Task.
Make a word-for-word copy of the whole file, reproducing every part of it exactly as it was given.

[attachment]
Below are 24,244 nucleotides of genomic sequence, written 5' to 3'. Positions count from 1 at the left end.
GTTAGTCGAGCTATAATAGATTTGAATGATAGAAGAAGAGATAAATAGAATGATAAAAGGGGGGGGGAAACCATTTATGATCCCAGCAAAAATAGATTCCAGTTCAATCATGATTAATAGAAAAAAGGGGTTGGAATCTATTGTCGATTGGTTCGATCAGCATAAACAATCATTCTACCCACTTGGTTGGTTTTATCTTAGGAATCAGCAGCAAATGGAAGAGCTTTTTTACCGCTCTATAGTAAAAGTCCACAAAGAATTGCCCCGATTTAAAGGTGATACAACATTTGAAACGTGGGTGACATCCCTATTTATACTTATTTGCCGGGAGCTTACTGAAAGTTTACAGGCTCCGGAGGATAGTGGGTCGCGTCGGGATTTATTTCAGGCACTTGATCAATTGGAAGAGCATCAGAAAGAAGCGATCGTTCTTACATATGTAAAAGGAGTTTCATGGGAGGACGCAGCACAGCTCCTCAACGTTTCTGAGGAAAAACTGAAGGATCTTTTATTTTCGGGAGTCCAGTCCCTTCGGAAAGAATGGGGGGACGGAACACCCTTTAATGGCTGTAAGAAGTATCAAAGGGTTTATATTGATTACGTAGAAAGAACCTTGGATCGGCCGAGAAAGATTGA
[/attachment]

Below are 24,244 nucleotides of genomic sequence, written 5' to 3'. Positions count from 1 at the left end.
GTTAGTCGAGCTATAATAGATTTGAATGATAGAAGAAGAGATAAATAGAATGATAAAAGGGGGGGGGAAACCATTTATGATCCCAGCAAAAATAGATTCCAGTTCAATCATGATTAATAGAAAAAAGGGGTTGGAATCTATTGTCGATTGGTTCGATCAGCATAAACAATCATTCTACCCACTTGGTTGGTTTTATCTTAGGAATCAGCAGCAAATGGAAGAGCTTTTTTACCGCTCTATAGTAAAAGTCCACAAAGAATTGCCCCGATTTAAAGGTGATACAACATTTGAAACGTGGGTGACATCCCTATTTATACTTATTTGCCGGGAGCTTACTGAAAGTTTACAGGCTCCGGAGGATAGTGGGTCGCGTCGGGATTTATTTCAGGCACTTGATCAATTGGAAGAGCATCAGAAAGAAGCGATCGTTCTTACATATGTAAAAGGAGTTTCATGGGAGGACGCAGCACAGCTCCTCAACGTTTCTGAGGAAAAACTGAAGGATCTTTTATTTTCGGGAGTCCAGTCCCTTCGGAAAGAATGGGGGGACGGAACACCCTTTAATGGCTGTAAGAAGTATCAAAGGGTTTATATTGATTACGTAGAAAGAACCTTGGATCGGCCGAGAAAGATTGA